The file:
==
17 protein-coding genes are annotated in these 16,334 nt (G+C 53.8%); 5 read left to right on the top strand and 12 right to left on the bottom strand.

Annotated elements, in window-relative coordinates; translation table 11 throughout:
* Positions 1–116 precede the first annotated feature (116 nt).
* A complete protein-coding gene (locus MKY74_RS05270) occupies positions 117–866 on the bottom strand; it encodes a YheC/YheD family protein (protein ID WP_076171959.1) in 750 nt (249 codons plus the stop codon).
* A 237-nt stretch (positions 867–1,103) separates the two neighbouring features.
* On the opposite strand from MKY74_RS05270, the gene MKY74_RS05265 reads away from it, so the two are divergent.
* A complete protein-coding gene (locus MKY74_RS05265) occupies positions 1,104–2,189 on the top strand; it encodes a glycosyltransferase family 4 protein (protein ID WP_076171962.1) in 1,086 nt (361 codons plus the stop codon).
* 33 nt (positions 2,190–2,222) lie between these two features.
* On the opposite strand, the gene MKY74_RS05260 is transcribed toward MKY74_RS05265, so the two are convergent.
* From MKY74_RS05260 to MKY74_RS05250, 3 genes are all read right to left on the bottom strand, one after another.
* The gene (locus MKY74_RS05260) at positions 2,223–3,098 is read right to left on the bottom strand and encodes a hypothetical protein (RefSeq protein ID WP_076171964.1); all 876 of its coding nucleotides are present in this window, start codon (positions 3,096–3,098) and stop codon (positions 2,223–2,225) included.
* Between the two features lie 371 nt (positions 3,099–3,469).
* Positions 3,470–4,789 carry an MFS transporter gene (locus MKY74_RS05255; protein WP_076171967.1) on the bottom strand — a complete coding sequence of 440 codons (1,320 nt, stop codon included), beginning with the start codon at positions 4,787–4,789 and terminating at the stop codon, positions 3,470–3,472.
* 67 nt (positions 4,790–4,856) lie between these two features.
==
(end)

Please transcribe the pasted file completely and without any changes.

17 protein-coding genes are annotated in these 16,334 nt (G+C 53.8%); 5 read left to right on the top strand and 12 right to left on the bottom strand.

Annotated elements, in window-relative coordinates; translation table 11 throughout:
* Positions 1–116 precede the first annotated feature (116 nt).
* A complete protein-coding gene (locus MKY74_RS05270) occupies positions 117–866 on the bottom strand; it encodes a YheC/YheD family protein (protein ID WP_076171959.1) in 750 nt (249 codons plus the stop codon).
* A 237-nt stretch (positions 867–1,103) separates the two neighbouring features.
* On the opposite strand from MKY74_RS05270, the gene MKY74_RS05265 reads away from it, so the two are divergent.
* A complete protein-coding gene (locus MKY74_RS05265) occupies positions 1,104–2,189 on the top strand; it encodes a glycosyltransferase family 4 protein (protein ID WP_076171962.1) in 1,086 nt (361 codons plus the stop codon).
* 33 nt (positions 2,190–2,222) lie between these two features.
* On the opposite strand, the gene MKY74_RS05260 is transcribed toward MKY74_RS05265, so the two are convergent.
* From MKY74_RS05260 to MKY74_RS05250, 3 genes are all read right to left on the bottom strand, one after another.
* The gene (locus MKY74_RS05260) at positions 2,223–3,098 is read right to left on the bottom strand and encodes a hypothetical protein (RefSeq protein ID WP_076171964.1); all 876 of its coding nucleotides are present in this window, start codon (positions 3,096–3,098) and stop codon (positions 2,223–2,225) included.
* Between the two features lie 371 nt (positions 3,099–3,469).
* Positions 3,470–4,789 carry an MFS transporter gene (locus MKY74_RS05255; protein WP_076171967.1) on the bottom strand — a complete coding sequence of 440 codons (1,320 nt, stop codon included), beginning with the start codon at positions 4,787–4,789 and terminating at the stop codon, positions 3,470–3,472.
* 67 nt (positions 4,790–4,856) lie between these two features.